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    NewsAfricaLibya, free trade zone... what to remember from the African Union summit in Addis Ababa

    Libya, free trade zone… what to remember from the African Union summit in Addis Ababa

    Published on : 02/19/2023 – 22:43Modified : 02/19/2023 – 22:45

    This weekend was the 36th African Union (AU) summit in Addis Ababa, Ethiopia. Security, peace, economy…the subjects of discussion were numerous. Among the stated objectives of the AU: the organization of a conference on Libya and the creation of an African continental free trade area.

    The African Union (AU) has announced that it is working on the forthcoming organization of a national reconciliation conference on Libya on Sunday February 19 at the end of its 36th summit during which it maintained the suspension of four countries led by soldiers.

    “We have brought together the different parties and we are working with them on the date and place of the national conference” on Libya which will be held “under the aegis of the high-level committee of the African Union”, chaired by Congolese head of state Denis Sassou Nguesso, Moussa Faki Mahamat, chairman of the AU Commission, told AFP.

    Libya has been plunged into a major political crisis since the fall of Muammar Gaddafi’s regime in 2011. The country is plagued by divisions between East and West and by foreign interference. Two rival governments are now vying for power, one based in Tripoli – and recognized by the UN -, the other in Sirte (center). The east and part of the south are de facto controlled by Marshal Khalifa Haftar.

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    A presidential and legislative double ballot, initially scheduled for December 2021 to stabilize the country, has been postponed indefinitely, due to differences over the legal basis of the elections and the presence of controversial candidates.

    “A preparatory meeting took place a few weeks ago in Tripoli”, the Libyan capital, said Moussa Faki Mahamat, before concluding: “The departure of the mercenaries has been requested, (…) it is necessary that the Libyans talk to each other, I believe this is a prerequisite for going to elections in a peaceful country”.

    Protect Democracy

    The AU, which concluded its annual summit on Sunday in Addis Ababa, headquarters of the continental organization, reaffirmed its “zero tolerance” against “unconstitutional changes” of government and maintained the suspension from its ranks of Burkina Faso, the Mali, Guinea and Sudan.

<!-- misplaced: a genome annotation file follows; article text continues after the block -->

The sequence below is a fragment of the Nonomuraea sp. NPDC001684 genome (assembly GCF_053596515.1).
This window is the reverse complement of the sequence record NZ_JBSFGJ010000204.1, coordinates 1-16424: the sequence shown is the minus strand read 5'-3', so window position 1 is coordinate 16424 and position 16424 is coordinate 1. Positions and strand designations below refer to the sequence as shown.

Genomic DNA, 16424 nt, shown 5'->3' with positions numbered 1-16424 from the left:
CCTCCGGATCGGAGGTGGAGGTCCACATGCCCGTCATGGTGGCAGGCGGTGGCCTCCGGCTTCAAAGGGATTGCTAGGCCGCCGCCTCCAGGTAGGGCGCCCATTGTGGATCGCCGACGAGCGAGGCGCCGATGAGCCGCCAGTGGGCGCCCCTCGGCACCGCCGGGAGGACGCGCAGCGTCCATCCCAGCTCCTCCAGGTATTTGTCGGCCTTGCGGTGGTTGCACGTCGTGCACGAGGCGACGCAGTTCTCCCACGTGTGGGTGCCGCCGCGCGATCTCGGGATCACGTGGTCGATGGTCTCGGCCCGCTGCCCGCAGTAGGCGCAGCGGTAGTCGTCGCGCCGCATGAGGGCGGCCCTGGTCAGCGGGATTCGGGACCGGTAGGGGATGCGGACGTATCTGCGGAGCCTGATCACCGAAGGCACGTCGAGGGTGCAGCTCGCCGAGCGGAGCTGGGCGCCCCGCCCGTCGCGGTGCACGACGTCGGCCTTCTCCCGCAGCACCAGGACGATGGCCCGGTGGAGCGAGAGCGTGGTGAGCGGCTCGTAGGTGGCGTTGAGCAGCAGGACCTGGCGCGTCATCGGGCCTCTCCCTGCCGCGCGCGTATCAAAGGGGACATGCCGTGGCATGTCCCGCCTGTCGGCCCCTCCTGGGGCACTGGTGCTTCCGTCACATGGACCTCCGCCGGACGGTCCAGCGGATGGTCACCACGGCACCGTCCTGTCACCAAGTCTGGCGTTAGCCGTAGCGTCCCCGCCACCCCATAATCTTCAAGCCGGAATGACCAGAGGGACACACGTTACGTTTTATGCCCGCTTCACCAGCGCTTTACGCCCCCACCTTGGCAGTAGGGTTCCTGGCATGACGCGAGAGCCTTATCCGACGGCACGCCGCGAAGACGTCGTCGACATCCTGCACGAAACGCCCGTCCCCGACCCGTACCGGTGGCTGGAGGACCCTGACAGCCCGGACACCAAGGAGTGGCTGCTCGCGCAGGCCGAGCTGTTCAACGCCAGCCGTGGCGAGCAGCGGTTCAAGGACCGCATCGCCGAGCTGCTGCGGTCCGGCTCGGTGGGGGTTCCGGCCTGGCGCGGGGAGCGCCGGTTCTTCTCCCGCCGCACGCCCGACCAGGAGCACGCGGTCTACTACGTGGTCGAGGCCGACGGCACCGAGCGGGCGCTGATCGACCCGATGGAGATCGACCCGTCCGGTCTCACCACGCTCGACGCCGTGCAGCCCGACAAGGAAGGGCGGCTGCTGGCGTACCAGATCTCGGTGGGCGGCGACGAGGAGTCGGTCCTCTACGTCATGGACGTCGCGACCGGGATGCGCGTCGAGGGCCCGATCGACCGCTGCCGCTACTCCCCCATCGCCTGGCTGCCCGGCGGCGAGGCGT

Mali, Guinea and Sudan were suspended by the African Union in 2021, Burkina a year later, after the military seized power.

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    Democracy must be “protected” and “take root” and the African Union “remains intransigent against any undemocratic accession to power”, insisted Bankole Adeoye, the AU Commissioner for Political Affairs, Peace and Security.

    The summit was also marked on Saturday by the expulsion of an Israeli diplomat, the Jewish state accusing Iran of being behind this “serious” measure with the complicity of Algeria and South Africa.

    By 2022, the AU had failed to close its discussions on Israel’s controversial accreditation as an observer country. Algeria and South Africa in particular argued against. Moussa Faki Mahamat said Sunday that accreditation was “suspended” for the time being and that the AU had “not invited Israeli officials” to the summit.

    “Unfair” financial system

    African leaders also announced the objective of accelerating the establishment of the African Continental Free Trade Area (Zlec), which should bring together 1.3 billion people.

    All the countries of the AU have signed up to it, with the exception of Eritrea, but the discussions are stumbling over the timetable for reductions in customs duties, in particular for the least developed countries.

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    The task ahead is “ambitious but it is achievable”, said Azali Assoumani, president of the Comoros, a small archipelago in the Indian Ocean of around 850,000 inhabitants, who took over the rotating presidency of the AU following Macky Sall, the Senegalese head of state.

    Moussa Faki Mahamat affirmed that this agreement was “strategic”, while pointing out the challenges, on a continent where 600 million people do not have access to electricity.

    Saturday, before the plenary assembly of the summit, the Secretary General of the United Nations Antonio Guterres denounced a “dysfunctional and unfair” international financial system which sees African countries borrowing money at “exorbitant” interest rates.

    For Antonio Guterres, Africa is facing “enormous challenges (…) on almost all fronts”, suffering the consequences of crises for which it is in no way responsible. The Secretary General of the United Nations also announced that the Central Emergency Response Fund (CERF) would release 250 million dollars to help populations in need of humanitarian aid.

    With AFP

    Source: France 24


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